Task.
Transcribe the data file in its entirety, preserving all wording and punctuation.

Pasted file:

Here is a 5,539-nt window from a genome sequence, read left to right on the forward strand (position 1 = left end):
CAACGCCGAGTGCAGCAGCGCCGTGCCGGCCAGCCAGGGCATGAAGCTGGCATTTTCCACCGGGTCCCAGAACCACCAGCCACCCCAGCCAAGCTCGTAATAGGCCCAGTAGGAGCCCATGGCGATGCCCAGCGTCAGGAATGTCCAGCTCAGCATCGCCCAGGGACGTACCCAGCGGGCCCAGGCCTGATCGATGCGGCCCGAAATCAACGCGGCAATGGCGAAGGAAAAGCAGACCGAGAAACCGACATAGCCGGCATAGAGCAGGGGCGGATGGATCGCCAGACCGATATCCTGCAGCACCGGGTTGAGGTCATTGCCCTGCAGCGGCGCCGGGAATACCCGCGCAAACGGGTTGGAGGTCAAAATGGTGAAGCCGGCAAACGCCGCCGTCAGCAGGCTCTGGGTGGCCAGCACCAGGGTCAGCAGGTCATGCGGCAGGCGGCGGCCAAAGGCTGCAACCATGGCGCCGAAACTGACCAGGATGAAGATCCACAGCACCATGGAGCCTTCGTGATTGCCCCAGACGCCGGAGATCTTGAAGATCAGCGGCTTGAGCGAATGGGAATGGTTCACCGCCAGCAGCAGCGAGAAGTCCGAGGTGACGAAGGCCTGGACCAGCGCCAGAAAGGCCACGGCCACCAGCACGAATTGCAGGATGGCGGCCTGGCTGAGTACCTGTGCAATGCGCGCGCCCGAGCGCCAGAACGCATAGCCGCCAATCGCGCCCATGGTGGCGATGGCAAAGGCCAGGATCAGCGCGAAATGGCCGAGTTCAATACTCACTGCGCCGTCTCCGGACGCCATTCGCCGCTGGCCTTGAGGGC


Here is a 5,539-nt window from a genome sequence, read left to right on the forward strand (position 1 = left end):
CAACGCCGAGTGCAGCAGCGCCGTGCCGGCCAGCCAGGGCATGAAGCTGGCATTTTCCACCGGGTCCCAGAACCACCAGCCACCCCAGCCAAGCTCGTAATAGGCCCAGTAGGAGCCCATGGCGATGCCCAGCGTCAGGAATGTCCAGCTCAGCATCGCCCAGGGACGTACCCAGCGGGCCCAGGCCTGATCGATGCGGCCCGAAATCAACGCGGCAATGGCGAAGGAAAAGCAGACCGAGAAACCGACATAGCCGGCATAGAGCAGGGGCGGATGGATCGCCAGACCGATATCCTGCAGCACCGGGTTGAGGTCATTGCCCTGCAGCGGCGCCGGGAATACCCGCGCAAACGGGTTGGAGGTCAAAATGGTGAAGCCGGCAAACGCCGCCGTCAGCAGGCTCTGGGTGGCCAGCACCAGGGTCAGCAGGTCATGCGGCAGGCGGCGGCCAAAGGCTGCAACCATGGCGCCGAAACTGACCAGGATGAAGATCCACAGCACCATGGAGCCTTCGTGATTGCCCCAGACGCCGGAGATCTTGAAGATCAGCGGCTTGAGCGAATGGGAATGGTTCACCGCCAGCAGCAGCGAGAAGTCCGAGGTGACGAAGGCCTGGACCAGCGCCAGAAAGGCCACGGCCACCAGCACGAATTGCAGGATGGCGGCCTGGCTGAGTACCTGTGCAATGCGCGCGCCCGAGCGCCAGAACGCATAGCCGCCAATCGCGCCCATGGTGGCGATGGCAAAGGCCAGGATCAGCGCGAAATGGCCGAGTTCAATACTCACTGCGCCGTCTCCGGACGCCATTCGCCGCTGGCCTTGAGGGC